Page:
Saturday, January 05, 2008

Bruce Lapham

Register Your Thoughts: Weekly Interview: Bruce Lapham (Printed Jan. 3, 2008): "Nearly every parent who has gotten into the car with their newly driver-permitted teenager has slammed their foot on the invisible brake, reached for the steering wheel or white-knuckled the dashboard.
Driving instructor Bruce Lapham just laughs.
Every day he climbs in the passenger seat with a student driver at the wheel.
“If everyone drove like student drivers, the insurance companies would be out of business,” he joked. “We are the only ones on the road driving the speed limit and stopping at stop signs. We’re the safest people on the road.”
Behind his desk in the classroom, Lapham leans back when he talks, and he laughs often. His nature is easy-going. A can of Spam is placed on the corner of his desk as a running joke.
Lapham took over Flanagan’s Driving School in Springvale a little more than 10 years ago.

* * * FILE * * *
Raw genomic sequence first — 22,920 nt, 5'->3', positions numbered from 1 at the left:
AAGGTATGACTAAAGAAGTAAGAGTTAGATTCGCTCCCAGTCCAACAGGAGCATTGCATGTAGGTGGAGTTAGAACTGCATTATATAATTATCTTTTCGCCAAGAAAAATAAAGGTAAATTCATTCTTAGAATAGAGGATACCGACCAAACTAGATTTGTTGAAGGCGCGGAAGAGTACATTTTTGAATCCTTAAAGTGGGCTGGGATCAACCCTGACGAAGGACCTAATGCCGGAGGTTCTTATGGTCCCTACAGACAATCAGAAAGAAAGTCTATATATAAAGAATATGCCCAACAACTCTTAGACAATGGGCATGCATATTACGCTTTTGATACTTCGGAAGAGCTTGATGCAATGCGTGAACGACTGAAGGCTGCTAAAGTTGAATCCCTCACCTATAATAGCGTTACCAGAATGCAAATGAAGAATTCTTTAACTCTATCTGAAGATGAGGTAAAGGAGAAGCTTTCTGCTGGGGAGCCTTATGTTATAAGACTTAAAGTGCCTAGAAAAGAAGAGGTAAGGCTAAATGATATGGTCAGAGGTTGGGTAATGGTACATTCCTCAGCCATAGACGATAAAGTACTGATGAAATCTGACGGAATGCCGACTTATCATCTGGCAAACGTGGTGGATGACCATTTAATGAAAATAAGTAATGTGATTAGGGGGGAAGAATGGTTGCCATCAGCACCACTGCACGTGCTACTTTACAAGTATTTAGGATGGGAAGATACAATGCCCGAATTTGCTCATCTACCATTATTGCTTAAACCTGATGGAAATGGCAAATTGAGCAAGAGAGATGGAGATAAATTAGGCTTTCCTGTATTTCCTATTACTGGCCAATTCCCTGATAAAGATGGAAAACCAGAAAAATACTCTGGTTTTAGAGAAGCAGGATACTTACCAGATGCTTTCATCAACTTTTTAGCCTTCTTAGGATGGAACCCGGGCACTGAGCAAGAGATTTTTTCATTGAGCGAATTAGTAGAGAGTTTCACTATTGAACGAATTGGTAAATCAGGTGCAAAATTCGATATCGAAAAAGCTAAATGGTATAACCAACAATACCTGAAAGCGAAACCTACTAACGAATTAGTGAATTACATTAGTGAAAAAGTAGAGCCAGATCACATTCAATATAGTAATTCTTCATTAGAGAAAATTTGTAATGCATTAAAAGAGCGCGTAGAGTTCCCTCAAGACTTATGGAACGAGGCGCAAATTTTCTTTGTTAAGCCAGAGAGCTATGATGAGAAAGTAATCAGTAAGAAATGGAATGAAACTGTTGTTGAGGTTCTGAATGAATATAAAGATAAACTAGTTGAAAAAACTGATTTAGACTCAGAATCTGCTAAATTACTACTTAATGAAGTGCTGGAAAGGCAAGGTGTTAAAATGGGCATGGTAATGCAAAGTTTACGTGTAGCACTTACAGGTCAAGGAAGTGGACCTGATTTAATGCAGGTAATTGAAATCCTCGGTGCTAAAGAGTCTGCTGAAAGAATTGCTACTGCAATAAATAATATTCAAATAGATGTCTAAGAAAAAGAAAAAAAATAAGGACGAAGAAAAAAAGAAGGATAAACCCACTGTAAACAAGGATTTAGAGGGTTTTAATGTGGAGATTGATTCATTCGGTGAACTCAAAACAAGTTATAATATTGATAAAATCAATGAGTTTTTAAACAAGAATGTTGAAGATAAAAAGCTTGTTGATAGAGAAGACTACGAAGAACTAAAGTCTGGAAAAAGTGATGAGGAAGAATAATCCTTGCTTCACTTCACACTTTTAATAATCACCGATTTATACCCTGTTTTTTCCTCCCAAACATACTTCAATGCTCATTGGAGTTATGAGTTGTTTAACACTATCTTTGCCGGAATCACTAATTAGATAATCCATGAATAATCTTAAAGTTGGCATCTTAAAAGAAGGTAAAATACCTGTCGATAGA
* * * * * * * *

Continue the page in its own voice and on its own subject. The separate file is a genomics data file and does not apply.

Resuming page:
At the time, he worked in the circulation department of a major newspaper and coached Babe Ruth baseball.

When those conditions are met and the student has reached the age of 16, the student may take the road test at the Maine Department of Motor Vehicles, but even after they have earned a license, they still aren’t off the hook.
“They are on a conditional license for six months,” Lapham said. “No friends in the car unless there is a licensed driver over the age of 20 who has had a license for two consecutive years and no handheld electronic devices until they are 18-years-old.”
He said the curfew law was a “no-brainer and didn’t cost a dime.”
“The curfew alone reduced accidents by 17 percent,” he said. “There is no reason for a teenager to be on the road between midnight and five in the morning.”
He said parents can “pull” a child’s driver’s license for “any reason whatsoever” and have it formally revoked by the state."

Peter Lapham - Bejeweled: Baubles, bangles, seeds: "Emilie Lapham is a graduate of Philadelphia College of Art, now University of the Arts, in graphic design and photography. She spent 15 years working in London, New York and Philadelphia as a graphic designer.

She also does decorative painting and restoration. Both are in ample evidence in the home she has shared for seven years with husband Peter, retired director of the Chestnut Hill Historical Society. They have two daughters."